By now, you’ve probably got a good idea of the type of courses you should apply for. Your choice of subject area will influence the choice of institution at which you want to enrol. For example, if you want to be a doctor, you will need to enrol at one of the university medical schools (The University of Auckland or University of Otago).
If you want to be an IT professional, you have a huge range of options, from computer science degrees at university, polytechnic level diplomas or certificates, or qualifications from specialised IT private training establishments. Each institute has a different spin on the broader topic (some are hands-on, some are more theoretical), so do your research and compare the courses before you apply.
It’s a bit more challenging if you have no idea what you want to study, right? JETmag has some suggestions to help you narrow your search:
What are your hobbies?
This is how a lot of people decide what they want to study after secondary school. You might think you want to be a scientist, but if you’ve always been good at art and love drawing pictures of buildings and funky designs, then maybe you should consider studying as an architect or draughtsperson. For some, the passion is even more personal. If you’ve lost a family member to cancer, you might be motivated to become a cancer researcher. Bear in mind that you’re more likely to enjoy studying a subject you already love rather than the subject you think – or your parents or whānau think – you should do.
What subjects have you most enjoyed at school?
This is a no-brainer. If you are a maths guru, why not consider studying to be a mathematician or statistician? Is English awesome? Consider an arts degree. Enjoy history, te reo Māori, or cultural studies? Continue your study in the social sciences or anthropology at uni. Sometimes it doesn’t need to be a school subject. Do you love hanging with your friends and defusing their dramas? What about studying youth work or social work?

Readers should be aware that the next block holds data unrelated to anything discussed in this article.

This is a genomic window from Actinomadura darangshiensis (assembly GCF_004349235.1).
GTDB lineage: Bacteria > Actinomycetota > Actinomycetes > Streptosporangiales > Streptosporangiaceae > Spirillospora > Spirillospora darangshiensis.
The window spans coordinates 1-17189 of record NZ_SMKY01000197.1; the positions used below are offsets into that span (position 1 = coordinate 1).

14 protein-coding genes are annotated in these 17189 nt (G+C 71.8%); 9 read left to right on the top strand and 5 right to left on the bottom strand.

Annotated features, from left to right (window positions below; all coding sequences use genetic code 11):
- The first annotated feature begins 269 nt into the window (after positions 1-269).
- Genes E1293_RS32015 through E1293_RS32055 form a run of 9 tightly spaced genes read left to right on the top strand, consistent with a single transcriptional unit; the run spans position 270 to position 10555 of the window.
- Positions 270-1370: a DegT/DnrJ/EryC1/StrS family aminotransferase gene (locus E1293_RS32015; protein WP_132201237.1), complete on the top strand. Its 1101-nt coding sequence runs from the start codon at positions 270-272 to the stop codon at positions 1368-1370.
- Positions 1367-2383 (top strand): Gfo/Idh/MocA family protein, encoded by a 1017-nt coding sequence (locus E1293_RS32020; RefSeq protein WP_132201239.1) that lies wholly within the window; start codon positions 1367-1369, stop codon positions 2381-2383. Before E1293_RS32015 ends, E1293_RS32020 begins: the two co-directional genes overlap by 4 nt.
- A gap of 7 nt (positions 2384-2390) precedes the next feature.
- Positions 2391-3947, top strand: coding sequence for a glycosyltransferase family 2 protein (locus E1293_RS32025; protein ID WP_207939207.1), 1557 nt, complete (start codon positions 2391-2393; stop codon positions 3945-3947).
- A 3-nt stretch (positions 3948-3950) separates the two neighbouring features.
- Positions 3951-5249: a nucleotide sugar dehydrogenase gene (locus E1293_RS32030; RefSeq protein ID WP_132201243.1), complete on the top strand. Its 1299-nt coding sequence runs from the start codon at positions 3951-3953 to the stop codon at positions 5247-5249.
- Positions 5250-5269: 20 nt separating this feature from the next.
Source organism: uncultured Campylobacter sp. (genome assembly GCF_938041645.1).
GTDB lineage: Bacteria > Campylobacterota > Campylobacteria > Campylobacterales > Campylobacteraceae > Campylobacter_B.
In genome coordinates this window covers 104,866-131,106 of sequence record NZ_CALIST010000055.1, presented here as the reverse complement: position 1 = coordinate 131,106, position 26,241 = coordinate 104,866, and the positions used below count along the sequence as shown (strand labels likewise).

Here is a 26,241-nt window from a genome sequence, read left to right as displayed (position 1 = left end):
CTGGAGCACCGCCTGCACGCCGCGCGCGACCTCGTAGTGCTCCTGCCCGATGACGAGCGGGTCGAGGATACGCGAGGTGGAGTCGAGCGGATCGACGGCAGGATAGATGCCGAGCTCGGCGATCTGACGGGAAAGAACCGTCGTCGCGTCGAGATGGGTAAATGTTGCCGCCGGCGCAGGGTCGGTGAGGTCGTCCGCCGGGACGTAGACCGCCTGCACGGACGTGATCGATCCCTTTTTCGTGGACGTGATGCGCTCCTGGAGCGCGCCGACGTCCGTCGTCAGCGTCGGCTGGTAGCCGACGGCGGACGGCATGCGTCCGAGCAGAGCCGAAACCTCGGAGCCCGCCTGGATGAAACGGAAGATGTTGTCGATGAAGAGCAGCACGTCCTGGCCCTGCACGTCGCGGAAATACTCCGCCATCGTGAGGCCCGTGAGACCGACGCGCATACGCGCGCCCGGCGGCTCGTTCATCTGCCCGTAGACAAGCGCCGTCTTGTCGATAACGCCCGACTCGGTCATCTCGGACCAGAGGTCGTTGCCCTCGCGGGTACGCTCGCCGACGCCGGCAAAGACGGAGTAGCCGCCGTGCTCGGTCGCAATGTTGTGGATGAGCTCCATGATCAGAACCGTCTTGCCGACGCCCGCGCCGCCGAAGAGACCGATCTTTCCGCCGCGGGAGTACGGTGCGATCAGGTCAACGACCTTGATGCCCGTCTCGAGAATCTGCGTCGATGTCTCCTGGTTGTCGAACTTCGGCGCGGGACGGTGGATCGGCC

What is your personality type?
The Myers – Briggs personality test on page 6 will guide you to study areas that are in harmony with your personality type. Just remember, your selected personality type is not set in stone – it reflects your thoughts and feelings right now. That could change subtly in the future … but for now, it’s a handy, quick tool to draw your attention to relevant subject areas.
Scour the web
The very best way to find information about study and specifics of courses is to go directly to the websites of the various universities, ITPs (polytechnics), wānanga, and private training establishments. Check out the maps on page 26 (New Zealand) and page 27 (Australia) for comprehensive lists of all the tertiary institutions in New Zealand and universities in Australia. Remember, Kiwis are treated as domestic students in Australia, so you have more study options than you think!
Use government resources
Foremost among these is the Careers New Zealand courses database www.careers.govt.nz/education-and-training. If you’re a lazy Googler, this website is a good place to start. You’ll find general information on hundreds of different study areas. Our advice: once you’ve decided what subject areas interest you, look on the individual institutions’ websites to get specifics about those courses. As with any third party website, the information is not guaranteed to reflect the latest changes. Go straight to the source for that.
Will my course lead to a job?
Another consideration to study is your job prospects. Sure, a psychology or visual arts degree might sound awesome, but the job prospects after graduating might not be as high as other fields.
If you come away from a tertiary institution with a qualification in an area that desperately needs workers, then finding a job will be relatively pain-free. This is something you should look into prior to enrolling.
It also pays to think about what parts of the country employ the most people in different sectors; for example, Christchurch might have a higher demand for builders during the rebuild, than, say, Dunedin. Be aware that you may have to move to where the work is to land your first graduate job. To make yourself attractive to potential employers, ensure you work hard while studying in order to make your academic transcript something to be proud of, and something that gets you noticed.